A History of Sales


We sell things everyday: a new idea to our boss, a pitch to our significant other to try the new restaurant down the street, or maybe you’re a parent trying to convince your child to eat peas or go to bed at a reasonable time. Perhaps, your profession is in sales. You may be like our company, Verde Martin, selling a service. Or, you work at a corporation like Target or 3M. Maybe, you own your own small business: a café or an appliance shop. On the other end of the spectrum, we buy things everyday: a cup of coffee in the morning, a stylish new pair of shoes, a dream car after we’ve received a big raise. Whatever the case, we are all in the business of sales. Sales affect us everyday. However, where did sales originate? Who was the first salesperson? Today, most people know very little about the history of sales. The staff at Verde Martin wanted to change this. So, we did some research and found some interesting information on the history of sales. We hope you enjoy.


Selling In Its Earliest Forms

As long as there have been things to sell, there has been a salesperson. People have been selling items in exchange for currency since 200 B.C. when the Roman Empire first introduced currency to the world [1]. Selling is an ancient practice, as humans have had a need to exchange goods for hundreds of years. Names of early salespeople include hawkers, peddlers, traders, carpetbaggers, itinerant merchants and caravans [2]. During the prehistoric era, selling was largely determined by geography. The early salesperson faced harsh climates, conditions and danger to travel routes and sell items. Bartering: the exchange of goods for other goods or services, without using money, was the main form of selling during this time. Selling was prevalent in early civilizations like Egypt, Syria, Babylonia, India, Greece, and Turkey. Common items such as tools, kitchenware and clothing were sold everyday [2]. Furthermore, selling connected distant lands to one another. The Greek caravan trade linked Greece to Asia, with both areas prospering. Early sellers would use markets as well as travel to religious festivals and armies to sell their goods and services. The beginning of worldwide economic expansion began around the 10th century, with more and more opportunities for selling arising. In 1568, the first retail shop was established when the Royal Exchange Shopping Gallery was introduced in the United Kingdom


In America, the Yankee Peddlers was the first direct seller. They carried goods in trunks and sold items such as pins, needles, hooks, scissors, combs, small hardware and perfume. Low-status salespeople walked, whereas those of higher status rode in carriages or on horseback [2]. Selling spread in America, with the aid of immigrants, new roads and the use of waterways.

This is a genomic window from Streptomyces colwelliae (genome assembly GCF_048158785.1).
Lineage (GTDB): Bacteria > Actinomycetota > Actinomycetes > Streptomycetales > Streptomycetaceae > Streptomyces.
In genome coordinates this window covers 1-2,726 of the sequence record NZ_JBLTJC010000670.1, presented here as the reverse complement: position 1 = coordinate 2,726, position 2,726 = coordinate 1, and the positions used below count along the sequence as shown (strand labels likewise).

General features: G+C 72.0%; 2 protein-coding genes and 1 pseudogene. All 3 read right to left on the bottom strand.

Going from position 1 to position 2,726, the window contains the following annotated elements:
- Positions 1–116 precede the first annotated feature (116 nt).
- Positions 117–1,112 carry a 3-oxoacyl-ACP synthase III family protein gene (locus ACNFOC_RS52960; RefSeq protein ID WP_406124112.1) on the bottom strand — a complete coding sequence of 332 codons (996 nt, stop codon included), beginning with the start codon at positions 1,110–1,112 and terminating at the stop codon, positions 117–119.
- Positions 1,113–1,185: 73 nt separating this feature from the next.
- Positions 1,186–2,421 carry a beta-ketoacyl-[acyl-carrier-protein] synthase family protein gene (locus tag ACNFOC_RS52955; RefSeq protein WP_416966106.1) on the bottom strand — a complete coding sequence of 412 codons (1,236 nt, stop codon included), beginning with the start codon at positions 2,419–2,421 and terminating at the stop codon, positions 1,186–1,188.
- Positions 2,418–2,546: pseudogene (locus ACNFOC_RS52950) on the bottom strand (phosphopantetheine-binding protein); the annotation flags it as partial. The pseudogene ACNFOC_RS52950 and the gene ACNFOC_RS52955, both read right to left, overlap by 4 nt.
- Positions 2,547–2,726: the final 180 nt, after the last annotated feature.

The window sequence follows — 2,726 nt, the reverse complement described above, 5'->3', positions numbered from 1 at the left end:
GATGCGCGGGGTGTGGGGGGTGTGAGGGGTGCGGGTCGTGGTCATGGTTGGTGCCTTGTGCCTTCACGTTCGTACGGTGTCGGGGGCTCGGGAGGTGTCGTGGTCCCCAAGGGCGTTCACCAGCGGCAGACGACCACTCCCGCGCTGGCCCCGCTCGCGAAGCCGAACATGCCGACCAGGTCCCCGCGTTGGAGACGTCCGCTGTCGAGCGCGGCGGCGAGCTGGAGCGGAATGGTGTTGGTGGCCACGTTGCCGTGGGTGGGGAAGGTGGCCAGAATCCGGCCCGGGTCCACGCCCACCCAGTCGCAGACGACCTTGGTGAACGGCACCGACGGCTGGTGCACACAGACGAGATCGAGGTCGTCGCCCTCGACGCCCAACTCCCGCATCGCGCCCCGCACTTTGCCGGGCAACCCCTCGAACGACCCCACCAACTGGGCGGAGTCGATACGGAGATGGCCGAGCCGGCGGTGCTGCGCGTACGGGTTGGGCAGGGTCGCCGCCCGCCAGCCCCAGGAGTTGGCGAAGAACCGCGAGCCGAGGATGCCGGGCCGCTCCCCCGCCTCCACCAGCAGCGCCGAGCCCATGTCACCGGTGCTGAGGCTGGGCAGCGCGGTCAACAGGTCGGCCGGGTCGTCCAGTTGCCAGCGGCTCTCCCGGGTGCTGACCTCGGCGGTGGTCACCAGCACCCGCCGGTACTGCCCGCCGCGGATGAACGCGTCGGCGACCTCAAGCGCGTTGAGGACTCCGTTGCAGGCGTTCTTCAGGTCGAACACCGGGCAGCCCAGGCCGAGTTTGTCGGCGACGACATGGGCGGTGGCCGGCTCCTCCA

Advances in Technology

Before the Industrial Revolution, it was very common for one person or family to handle production, selling and marketing. Blacksmiths, farmers and textile workers usually only produced enough for a local geography [3]. However, the Industrial revolution, beginning in 1760 and ending in 1840, changed this. The transition from production by hand to power-driven machines, chemical manufacturing, improved iron and steam production and automated processes drastically increased the output of goods. This led to the hiring of salespeople, whose job was to find more customers to sell the increased amount of goods to. However, these salespeople were allowed to give little feedback to the business, were strictly commission based and therefore often had minimal loyalty to their company or the customer they were selling to [4].

Modern Corporate Selling

Modern corporate selling began after World War II. Since then, there have been many trends and advances that have impacted selling. Beginning in 1950, psychology and attention to the customer became more prevalent in sales. Before, the customer was not a particular focus in the selling process. As long as the right quotas were being met, customers were not strongly considered. This began to change in the 1950’s. Door to door selling remained prevalent but in recent years has seen a sharp decline. Similarly, telemarketing which was introduced in the 1970’a has also decreased. Previously, salespeople were looked down upon and sales was often considered a meager profession. However, with increased competition among firms, the importance of well-trained and educated salespeople has become more and more apparent. Now, more than ever, managers are investing in salespeople to help improve their company [5]. The history of sales is an interesting topic. Spanning hundreds of years, it is one of the oldest professions in the world. We hope you enjoyed learning more about the profession; how it began and how it has transformed over the years.

1. A History of Sales: How It All Began and Where It Is Today by ProMarketing Leads

2. History of Direct Selling by Direct Selling Association

3. An Early History of Selling by Kraig Kleenan

 4. A Brief History of the Sales Environment by Micah Strader and Allen Wysocki

5. The Evolution of Selling by RSVPselling 

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